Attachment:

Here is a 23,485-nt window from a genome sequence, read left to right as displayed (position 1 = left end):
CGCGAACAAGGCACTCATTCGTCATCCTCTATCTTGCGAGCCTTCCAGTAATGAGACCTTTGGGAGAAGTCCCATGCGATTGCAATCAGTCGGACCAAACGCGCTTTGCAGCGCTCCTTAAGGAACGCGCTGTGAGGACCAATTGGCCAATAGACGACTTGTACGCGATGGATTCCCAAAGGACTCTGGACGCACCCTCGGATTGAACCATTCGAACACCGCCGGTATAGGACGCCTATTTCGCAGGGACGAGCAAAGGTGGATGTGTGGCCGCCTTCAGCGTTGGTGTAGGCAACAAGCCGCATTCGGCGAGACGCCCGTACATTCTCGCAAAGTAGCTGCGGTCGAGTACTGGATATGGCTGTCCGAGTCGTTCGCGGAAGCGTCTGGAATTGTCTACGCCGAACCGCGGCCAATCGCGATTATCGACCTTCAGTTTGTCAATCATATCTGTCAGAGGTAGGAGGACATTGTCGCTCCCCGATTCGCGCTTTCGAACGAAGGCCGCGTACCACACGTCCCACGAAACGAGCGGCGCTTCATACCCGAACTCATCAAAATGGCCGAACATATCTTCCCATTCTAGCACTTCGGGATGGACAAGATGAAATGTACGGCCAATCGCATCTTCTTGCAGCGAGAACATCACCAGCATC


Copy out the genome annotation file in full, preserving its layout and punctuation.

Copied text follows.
Here is a 23,485-nt window from a genome sequence, read left to right as displayed (position 1 = left end):
CGCGAACAAGGCACTCATTCGTCATCCTCTATCTTGCGAGCCTTCCAGTAATGAGACCTTTGGGAGAAGTCCCATGCGATTGCAATCAGTCGGACCAAACGCGCTTTGCAGCGCTCCTTAAGGAACGCGCTGTGAGGACCAATTGGCCAATAGACGACTTGTACGCGATGGATTCCCAAAGGACTCTGGACGCACCCTCGGATTGAACCATTCGAACACCGCCGGTATAGGACGCCTATTTCGCAGGGACGAGCAAAGGTGGATGTGTGGCCGCCTTCAGCGTTGGTGTAGGCAACAAGCCGCATTCGGCGAGACGCCCGTACATTCTCGCAAAGTAGCTGCGGTCGAGTACTGGATATGGCTGTCCGAGTCGTTCGCGGAAGCGTCTGGAATTGTCTACGCCGAACCGCGGCCAATCGCGATTATCGACCTTCAGTTTGTCAATCATATCTGTCAGAGGTAGGAGGACATTGTCGCTCCCCGATTCGCGCTTTCGAACGAAGGCCGCGTACCACACGTCCCACGAAACGAGCGGCGCTTCATACCCGAACTCATCAAAATGGCCGAACATATCTTCCCATTCTAGCACTTCGGGATGGACAAGATGAAATGTACGGCCAATCGCATCTTCTTGCAGCGAGAACATCACCAGCATC